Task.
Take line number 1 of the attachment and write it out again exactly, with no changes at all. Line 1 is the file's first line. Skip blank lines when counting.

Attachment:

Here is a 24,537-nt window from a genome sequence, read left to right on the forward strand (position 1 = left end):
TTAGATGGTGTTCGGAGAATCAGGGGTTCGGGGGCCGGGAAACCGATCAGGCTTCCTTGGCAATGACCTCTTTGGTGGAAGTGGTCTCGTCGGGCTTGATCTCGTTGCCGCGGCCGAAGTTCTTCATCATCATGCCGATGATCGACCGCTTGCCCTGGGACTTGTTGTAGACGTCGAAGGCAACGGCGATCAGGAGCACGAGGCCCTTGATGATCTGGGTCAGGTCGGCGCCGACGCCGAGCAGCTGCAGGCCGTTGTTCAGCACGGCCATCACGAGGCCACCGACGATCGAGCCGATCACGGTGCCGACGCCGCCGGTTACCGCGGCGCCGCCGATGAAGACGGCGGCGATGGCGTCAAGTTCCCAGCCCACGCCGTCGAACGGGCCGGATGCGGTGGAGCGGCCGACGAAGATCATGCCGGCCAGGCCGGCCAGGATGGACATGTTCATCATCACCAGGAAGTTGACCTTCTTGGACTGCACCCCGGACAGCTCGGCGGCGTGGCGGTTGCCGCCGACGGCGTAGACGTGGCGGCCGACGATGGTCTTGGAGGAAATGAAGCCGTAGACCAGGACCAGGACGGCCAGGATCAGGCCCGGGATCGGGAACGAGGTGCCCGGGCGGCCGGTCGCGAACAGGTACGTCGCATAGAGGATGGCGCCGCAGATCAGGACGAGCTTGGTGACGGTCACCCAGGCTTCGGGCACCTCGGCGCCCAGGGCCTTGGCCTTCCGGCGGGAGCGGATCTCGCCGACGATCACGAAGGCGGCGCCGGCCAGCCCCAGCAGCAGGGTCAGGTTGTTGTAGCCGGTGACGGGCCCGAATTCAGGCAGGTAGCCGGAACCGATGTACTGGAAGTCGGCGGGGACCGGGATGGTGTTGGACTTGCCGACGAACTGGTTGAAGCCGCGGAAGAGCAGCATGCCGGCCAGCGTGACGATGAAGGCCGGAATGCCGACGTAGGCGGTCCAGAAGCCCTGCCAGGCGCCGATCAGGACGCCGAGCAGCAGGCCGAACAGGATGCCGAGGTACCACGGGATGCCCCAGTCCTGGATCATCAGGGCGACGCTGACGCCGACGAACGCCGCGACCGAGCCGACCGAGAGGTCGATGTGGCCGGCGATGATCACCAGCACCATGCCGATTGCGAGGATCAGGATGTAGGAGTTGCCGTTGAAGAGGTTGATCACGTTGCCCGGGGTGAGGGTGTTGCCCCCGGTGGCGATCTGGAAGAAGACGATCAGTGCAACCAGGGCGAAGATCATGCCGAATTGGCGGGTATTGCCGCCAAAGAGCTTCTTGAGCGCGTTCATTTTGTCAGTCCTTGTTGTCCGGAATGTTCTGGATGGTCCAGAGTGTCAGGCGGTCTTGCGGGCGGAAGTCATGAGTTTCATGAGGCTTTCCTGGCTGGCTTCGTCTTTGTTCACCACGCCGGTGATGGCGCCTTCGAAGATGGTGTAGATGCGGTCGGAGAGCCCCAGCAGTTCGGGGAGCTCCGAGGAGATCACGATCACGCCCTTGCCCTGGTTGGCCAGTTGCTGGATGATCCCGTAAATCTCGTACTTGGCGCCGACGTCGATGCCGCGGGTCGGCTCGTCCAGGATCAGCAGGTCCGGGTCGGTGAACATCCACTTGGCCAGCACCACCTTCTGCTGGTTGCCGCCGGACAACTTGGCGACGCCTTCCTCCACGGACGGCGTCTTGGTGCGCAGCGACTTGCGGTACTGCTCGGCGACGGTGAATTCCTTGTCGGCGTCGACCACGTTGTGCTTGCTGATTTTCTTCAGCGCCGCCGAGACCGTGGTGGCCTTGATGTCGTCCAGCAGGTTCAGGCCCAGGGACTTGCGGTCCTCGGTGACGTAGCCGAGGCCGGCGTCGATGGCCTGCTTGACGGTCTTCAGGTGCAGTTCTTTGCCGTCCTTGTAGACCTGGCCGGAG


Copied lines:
Here is a 24,537-nt window from a genome sequence, read left to right on the forward strand (position 1 = left end):